11. If the Copic ink runs, give it a misting of Krylon Clear Acrylic spray. That will lock in the ink. I also use that over the Copic when coming back over with acrylic paint decorations such as painted eyes or dots where the ink actually bleeds up through the acrylic paint. The Clear spray locks in the ink creating a barrier to put you paint onto. Epoxy does not make the paint run but various other clear coat products will indeed do so. Kirk
  12. If you like the WAPSI popper heads, you may try asking your fly shop if they can special order 100 heads. I did it with my local shop to get 100 of their long Lightning Strike hooks and 100 of the #6 size heads. Of course, all of the other options thrown out there are good ones with several being pretty cheap, just thought I'd throw this idea out if you have a fondness for using those WAPSI heads like many folks do.
  13. Ewing puts out some quality bug necks and their saddles make nice streamer wings. Good recommendation Norm.
  14. Den, that is what I do. It may not show in the photos in the original post on page 1 but the ones I tied, I rounded all the edges except the face. I also recessed the face a little. However, Lefty's original does not have rounded edges or a recessed/cupped face. In fact, I sent him the ones in the photo and he said he liked them except for the cupped face. I tried explaining to him that the face was recessed and still had an open bottom for easy pick up but he didn't like it. Oh well, hard teaching an old dog new tricks I guess. Kirk
  15. Art, depends on the hook/size I want to glue it to. I use the standard cork bottle stopper shape in different sizes. The length of the head being from just behind the hook eye to just before the hook point.
  16. Good find, never seen that attachment before; that chuck looks like it has a wider range than the ones I have. I've created a monster!
  17. Gurgler similiar to Stealth Bomber. Glue sheets together as suggested. Purchase block foam from Sleazy Steve's Soggy Bottom Flyshop. Buy cheap flip flops. Many options. Kirk
  18. Looking great! I think large mouth bass will like those too.
  19. Chuck, look forward to seeing what you come up with. Although I said pin-vise, it may be called something else it is basically a chuck with a checkered handle. The chuck is good for a range of two or three size bits - I got the one above in a set of three or four. The larger one accepts larger drill bits and I even use a small Forstner's bit for recessing larger eyes.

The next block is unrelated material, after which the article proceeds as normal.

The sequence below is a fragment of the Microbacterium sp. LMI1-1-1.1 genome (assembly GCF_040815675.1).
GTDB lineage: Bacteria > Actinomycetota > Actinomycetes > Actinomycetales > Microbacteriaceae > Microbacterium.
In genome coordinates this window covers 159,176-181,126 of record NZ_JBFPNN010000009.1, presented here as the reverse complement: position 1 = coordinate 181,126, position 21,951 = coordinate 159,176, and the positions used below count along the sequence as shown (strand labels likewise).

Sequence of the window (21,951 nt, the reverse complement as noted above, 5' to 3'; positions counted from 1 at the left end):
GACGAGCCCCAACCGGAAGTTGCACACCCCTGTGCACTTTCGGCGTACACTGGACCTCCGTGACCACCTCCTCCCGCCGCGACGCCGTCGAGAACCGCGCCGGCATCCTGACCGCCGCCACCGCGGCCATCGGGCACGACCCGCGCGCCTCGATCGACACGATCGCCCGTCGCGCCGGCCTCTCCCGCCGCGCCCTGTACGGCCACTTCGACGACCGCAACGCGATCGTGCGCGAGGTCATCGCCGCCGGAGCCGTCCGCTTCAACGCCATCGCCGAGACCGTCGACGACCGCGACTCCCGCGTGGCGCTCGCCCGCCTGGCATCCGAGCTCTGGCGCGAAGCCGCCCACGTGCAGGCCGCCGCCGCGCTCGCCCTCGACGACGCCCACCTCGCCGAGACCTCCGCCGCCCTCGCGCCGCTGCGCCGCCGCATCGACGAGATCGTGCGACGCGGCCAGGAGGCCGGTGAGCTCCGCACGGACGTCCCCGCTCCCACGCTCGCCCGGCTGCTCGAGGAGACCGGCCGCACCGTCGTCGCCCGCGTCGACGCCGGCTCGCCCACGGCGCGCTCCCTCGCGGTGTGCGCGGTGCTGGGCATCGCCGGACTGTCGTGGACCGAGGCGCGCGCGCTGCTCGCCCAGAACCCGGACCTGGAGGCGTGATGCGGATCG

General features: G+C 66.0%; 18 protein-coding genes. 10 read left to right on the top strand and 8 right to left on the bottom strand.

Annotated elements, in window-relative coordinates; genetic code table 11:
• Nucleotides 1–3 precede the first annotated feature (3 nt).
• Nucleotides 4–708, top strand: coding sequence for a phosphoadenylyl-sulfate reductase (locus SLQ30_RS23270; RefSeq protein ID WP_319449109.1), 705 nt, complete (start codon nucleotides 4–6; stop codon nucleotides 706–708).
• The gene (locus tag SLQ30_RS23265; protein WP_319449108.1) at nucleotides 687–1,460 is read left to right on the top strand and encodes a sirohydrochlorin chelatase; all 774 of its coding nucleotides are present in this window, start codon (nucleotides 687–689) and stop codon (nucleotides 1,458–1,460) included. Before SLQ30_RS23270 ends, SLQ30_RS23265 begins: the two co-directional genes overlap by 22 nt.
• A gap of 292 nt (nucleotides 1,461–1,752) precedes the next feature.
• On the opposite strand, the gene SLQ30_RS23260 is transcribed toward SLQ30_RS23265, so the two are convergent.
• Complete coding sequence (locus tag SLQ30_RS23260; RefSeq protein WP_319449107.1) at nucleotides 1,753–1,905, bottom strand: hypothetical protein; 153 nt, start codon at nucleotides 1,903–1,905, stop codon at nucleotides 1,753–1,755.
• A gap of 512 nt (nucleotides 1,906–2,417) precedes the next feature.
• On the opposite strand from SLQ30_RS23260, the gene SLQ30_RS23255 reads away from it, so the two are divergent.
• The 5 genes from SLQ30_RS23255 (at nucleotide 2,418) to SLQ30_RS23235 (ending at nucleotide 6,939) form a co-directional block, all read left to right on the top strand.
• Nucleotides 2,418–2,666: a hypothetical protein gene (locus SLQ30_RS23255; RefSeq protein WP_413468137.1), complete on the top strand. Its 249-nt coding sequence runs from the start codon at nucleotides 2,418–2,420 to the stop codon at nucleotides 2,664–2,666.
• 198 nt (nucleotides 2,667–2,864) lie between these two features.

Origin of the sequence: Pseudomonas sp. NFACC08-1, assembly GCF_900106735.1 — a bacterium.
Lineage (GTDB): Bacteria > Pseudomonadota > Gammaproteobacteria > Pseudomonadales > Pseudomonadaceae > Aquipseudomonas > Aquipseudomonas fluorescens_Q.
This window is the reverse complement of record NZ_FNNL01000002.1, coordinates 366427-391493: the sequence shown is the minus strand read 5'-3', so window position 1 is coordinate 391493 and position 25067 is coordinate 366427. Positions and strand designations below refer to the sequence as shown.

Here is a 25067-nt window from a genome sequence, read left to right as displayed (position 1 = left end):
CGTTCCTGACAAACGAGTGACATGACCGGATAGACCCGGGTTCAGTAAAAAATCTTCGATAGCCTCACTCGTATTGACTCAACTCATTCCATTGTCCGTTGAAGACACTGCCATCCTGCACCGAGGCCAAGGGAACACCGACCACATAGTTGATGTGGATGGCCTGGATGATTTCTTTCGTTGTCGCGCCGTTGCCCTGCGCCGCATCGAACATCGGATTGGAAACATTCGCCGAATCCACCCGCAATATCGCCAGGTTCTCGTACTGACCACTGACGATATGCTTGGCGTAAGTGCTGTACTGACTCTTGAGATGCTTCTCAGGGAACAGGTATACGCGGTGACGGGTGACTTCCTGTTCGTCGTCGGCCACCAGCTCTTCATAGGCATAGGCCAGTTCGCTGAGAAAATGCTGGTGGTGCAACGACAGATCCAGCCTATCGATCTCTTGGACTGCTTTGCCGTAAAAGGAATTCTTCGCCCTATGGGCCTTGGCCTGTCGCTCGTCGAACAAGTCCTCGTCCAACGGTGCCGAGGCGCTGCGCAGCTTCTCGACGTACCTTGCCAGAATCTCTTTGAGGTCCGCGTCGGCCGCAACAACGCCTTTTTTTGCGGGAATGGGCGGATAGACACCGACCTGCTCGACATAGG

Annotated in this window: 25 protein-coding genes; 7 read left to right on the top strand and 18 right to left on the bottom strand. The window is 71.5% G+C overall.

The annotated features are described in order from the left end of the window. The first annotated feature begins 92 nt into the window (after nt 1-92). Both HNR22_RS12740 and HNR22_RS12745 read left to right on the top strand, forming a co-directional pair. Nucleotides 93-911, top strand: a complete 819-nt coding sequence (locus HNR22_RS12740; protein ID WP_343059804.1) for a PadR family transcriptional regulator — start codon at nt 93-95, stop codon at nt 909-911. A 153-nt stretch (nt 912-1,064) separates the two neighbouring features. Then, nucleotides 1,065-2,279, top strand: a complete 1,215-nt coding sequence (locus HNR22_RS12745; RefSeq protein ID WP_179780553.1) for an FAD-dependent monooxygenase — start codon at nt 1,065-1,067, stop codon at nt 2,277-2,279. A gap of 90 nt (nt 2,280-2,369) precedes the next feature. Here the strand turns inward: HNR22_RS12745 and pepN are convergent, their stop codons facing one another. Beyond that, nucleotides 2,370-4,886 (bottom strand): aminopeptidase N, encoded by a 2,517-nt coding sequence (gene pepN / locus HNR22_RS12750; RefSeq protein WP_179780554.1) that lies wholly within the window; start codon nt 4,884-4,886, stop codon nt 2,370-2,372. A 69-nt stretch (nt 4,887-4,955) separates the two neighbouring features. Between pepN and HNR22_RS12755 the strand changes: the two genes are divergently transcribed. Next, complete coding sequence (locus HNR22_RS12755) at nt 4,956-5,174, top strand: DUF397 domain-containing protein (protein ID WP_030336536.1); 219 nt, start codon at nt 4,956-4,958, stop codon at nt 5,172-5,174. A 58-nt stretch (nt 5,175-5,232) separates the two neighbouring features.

20. Chuck, I like the brad tip cause it gives me a point to stick in and makes a flat bottomed hole. As for using a tiny bit for legs, there are pin vises that work well to hold the small bit and are checkered to give you a grip to twist by hand. Here's a pic of hand drilling a hole in a WAPSI popper body using a pin vise.
  21. Chuck, those look great. Nice to know the thread inspired someone! If you have a problem with those doll eyes popping off, you can use a brad tip drill bit to do a shallow countersink hole to glue them into. (I hold the drill bit in my hand and just twist it - I tried it chucked in a power drill and it dug to deep - by hand you can control how shallow you go much easier.) Great work! The longer Mustad is the old 33903 double kink shank hook.
  22. Art, it wasn't a torture test. I applied each resin to a few bream sized popper heads, timed the cure touching frequently and divided to get average. Nothing really scientific. I'll do the same with this stuff. Pretty simple.
  23. Mike and Buz, good explanation of the spring end. Buz, nice little video. A wire tooth dog brush works exceptionally well for preening/pulling fibers out when twisting long hair brushes but unlike the way you used the wire brush parallel with the core, I kind of poke and brush with the dog brush and pull up; of course I've never done a thin angel hair only brush - seemed to work fine for you in your video. For thicker materials, that dog brush really fluffs up the materials nicely. Kirk
  24. Art, with the sewing machine motor, it spins as fast as you want but what happens is long dubbing gets pulled down and twisted and needs to be teased out. Now that I spin it by hand, it is much more manageable. Check out my Youtube channel, link below, I think I have a tutorial using the twister. Norm, I find myself using a dubbing loop most of the time especially for small flies. I mostly just use the dubbing twister to make long hair brushes for tails and heads on large flies. Kirk